Yet another shift from Manila to Edublogs

I think my transformation from the old Manila blog platform to Edublogs (wordpress) is complete now that I have set up a classroom blog for my incoming sixth graders. I even added a cute little fishbowl widget to the site. In my annual letter of welcome, I have encouraged my students to post a quick hello message to our writing community (and asked parents to visit, too), and this morning, I moderated the first three student posts.

It’s nice to have everything on one platform and I continue to love Edublogs for all of its options and security and simplicity. I have written before about my move away from Manila for all of our sites at the Western Mass Writing Project, but I still had my classroom site out there. This makes the transformation complete.

Peace (with new platforms),

Edublogs in a Minute (or so)

James Farmer created this nice little intro/promo to Edublogs, so I pass it along:

[kml_flashembed movie="" width="400" height="326" wmode="transparent" /]

Peace (in Australia),

OnPoEvMo: What is the What, August 2007

I recently finished reading Dave Egger’s What is the What — a harrowing and yet ultimately uplifting fictionalized true story of one of the Lost Boys of Sudan. It really is a fine novel and you should run out and get it right this second. The What in the title refers to an ancient tale of the main character’s village in which the original people were asked to choose between a world of food and shelter, and the unknown, the What. They chose the world of food and shelter, and spent the rest of their days wondering what is the What that they missed out on, considering the violence and sadness of this world.

Inspired by the book, I wrote this poem for my One Poem Every Month for a Year project and thought I might try it as a spoken word/music piece with my Looper software. It is a slightly strange production, I’ll admit right upfront.


What is the What
August 2007
Listen to the Poem

What is the What
is what the question is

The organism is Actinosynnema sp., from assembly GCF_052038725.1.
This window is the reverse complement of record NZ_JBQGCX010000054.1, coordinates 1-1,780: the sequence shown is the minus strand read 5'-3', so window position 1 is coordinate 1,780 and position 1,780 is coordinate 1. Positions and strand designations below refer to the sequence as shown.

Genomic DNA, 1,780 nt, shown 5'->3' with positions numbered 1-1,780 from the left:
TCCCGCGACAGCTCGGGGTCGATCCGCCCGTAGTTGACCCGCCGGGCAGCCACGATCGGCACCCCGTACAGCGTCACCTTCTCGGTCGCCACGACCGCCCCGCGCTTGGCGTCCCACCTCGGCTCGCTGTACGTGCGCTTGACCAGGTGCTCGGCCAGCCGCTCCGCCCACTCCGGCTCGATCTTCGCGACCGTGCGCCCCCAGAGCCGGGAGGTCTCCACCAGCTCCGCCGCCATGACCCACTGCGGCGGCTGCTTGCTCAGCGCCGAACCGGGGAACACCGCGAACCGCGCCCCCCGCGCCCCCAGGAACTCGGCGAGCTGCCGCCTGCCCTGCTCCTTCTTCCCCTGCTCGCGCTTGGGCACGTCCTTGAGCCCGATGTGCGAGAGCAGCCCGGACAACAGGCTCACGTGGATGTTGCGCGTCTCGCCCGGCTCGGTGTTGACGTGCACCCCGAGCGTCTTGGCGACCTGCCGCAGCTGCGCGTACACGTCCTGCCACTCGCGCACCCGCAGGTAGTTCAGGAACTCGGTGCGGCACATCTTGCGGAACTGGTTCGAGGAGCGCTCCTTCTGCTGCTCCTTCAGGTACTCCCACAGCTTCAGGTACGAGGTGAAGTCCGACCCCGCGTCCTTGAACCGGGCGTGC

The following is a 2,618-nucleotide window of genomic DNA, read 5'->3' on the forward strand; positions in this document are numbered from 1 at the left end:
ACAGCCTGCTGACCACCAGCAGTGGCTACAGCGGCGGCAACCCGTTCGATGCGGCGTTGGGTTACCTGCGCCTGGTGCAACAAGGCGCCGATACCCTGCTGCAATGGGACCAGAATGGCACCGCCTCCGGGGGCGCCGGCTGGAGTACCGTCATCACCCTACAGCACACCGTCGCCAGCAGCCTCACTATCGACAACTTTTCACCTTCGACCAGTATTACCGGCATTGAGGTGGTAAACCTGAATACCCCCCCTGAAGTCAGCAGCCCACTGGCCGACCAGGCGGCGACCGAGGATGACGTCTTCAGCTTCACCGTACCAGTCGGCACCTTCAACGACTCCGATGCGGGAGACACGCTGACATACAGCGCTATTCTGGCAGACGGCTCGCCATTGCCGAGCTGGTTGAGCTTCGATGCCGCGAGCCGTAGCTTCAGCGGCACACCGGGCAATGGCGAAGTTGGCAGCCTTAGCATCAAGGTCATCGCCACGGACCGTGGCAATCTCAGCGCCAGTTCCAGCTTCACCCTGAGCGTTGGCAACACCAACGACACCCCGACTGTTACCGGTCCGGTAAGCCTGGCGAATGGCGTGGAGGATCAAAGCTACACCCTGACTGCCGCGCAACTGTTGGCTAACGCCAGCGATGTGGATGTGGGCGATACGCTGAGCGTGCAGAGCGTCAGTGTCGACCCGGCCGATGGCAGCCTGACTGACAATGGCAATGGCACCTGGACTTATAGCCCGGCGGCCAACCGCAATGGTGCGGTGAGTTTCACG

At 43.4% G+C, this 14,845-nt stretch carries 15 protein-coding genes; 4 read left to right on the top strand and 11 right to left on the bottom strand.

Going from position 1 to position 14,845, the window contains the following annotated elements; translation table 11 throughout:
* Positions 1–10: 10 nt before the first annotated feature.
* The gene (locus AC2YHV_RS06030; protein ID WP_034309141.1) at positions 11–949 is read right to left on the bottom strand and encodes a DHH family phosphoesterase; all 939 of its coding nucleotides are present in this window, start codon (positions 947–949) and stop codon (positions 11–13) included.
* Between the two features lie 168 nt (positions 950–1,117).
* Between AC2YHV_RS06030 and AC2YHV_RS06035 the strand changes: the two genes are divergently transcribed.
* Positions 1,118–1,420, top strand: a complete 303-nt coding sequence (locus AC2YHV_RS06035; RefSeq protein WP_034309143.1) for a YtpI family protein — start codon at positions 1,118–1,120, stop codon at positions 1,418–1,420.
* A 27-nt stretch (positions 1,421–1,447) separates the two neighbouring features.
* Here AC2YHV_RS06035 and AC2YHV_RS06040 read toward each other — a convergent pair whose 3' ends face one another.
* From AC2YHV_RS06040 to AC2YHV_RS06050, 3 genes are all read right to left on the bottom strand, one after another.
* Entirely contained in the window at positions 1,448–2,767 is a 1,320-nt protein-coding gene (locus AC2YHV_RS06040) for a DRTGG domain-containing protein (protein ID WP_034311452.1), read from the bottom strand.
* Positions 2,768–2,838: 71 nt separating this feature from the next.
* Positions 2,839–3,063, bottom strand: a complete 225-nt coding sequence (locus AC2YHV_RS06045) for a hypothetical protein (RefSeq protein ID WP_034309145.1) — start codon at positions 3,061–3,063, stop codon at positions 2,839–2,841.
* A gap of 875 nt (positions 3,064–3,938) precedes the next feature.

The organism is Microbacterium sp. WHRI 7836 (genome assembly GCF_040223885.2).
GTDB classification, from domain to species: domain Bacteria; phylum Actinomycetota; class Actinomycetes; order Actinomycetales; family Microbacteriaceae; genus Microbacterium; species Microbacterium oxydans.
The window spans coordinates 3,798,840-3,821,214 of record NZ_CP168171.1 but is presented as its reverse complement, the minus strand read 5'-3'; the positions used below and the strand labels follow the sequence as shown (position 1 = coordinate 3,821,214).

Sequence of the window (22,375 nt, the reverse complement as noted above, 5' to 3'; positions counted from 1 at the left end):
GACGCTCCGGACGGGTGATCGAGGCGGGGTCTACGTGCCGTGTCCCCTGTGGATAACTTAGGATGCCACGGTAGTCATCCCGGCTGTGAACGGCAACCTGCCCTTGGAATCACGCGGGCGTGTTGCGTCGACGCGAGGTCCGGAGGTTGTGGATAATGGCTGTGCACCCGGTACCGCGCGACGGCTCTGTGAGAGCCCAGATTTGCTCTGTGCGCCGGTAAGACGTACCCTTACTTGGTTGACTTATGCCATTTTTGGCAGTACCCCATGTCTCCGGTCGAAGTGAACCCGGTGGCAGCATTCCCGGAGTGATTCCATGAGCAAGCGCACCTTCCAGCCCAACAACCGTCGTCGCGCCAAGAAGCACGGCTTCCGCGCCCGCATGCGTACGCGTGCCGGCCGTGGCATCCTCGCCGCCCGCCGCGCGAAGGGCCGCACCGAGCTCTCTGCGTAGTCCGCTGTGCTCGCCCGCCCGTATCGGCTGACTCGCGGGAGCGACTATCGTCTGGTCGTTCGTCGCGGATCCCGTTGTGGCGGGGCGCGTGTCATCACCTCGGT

What is the What
is what the question is
What is the What?
What is the What?
What is the What
is what the question is

What is the What
is what the question is
that takes us back in time
to the choices faced by our ancestors
whose voices climb up through the past
and whose ideas are marred by the
two diverging paths
and we live in this aftermath
of not attaining the What, which is the unknown,
the unspeakable,
since what was clearly decided at the start of the world
was to take this place as we see it today —
with animals for food
with walls for shelter
with family for survival
and to steer clear of the other — the What —

and what is the What is the question
that haunts us even to this day because
we came away with all of the above — yes, even love —
but also pain and hurt,
and death, destruction, violence,
such hatred inside of us that there are those of us
who spend the days, asking ourselves,
pleading with our Gods,
murmuring to the well of the world,
what is the What
and where has it gone
and why didn’t those poor souls choose the unknown

if truth be told
who can blame them
when all they wanted was to behold a land that held
food for empty bellies
and a room to escape the rains and the bone-chilling cold
and they weren’t thinking that the other road — the What —
might hold something truer, deeper,
more spiritual than this, this …
space of dead dreams.
So what is the What is what sinks below the surface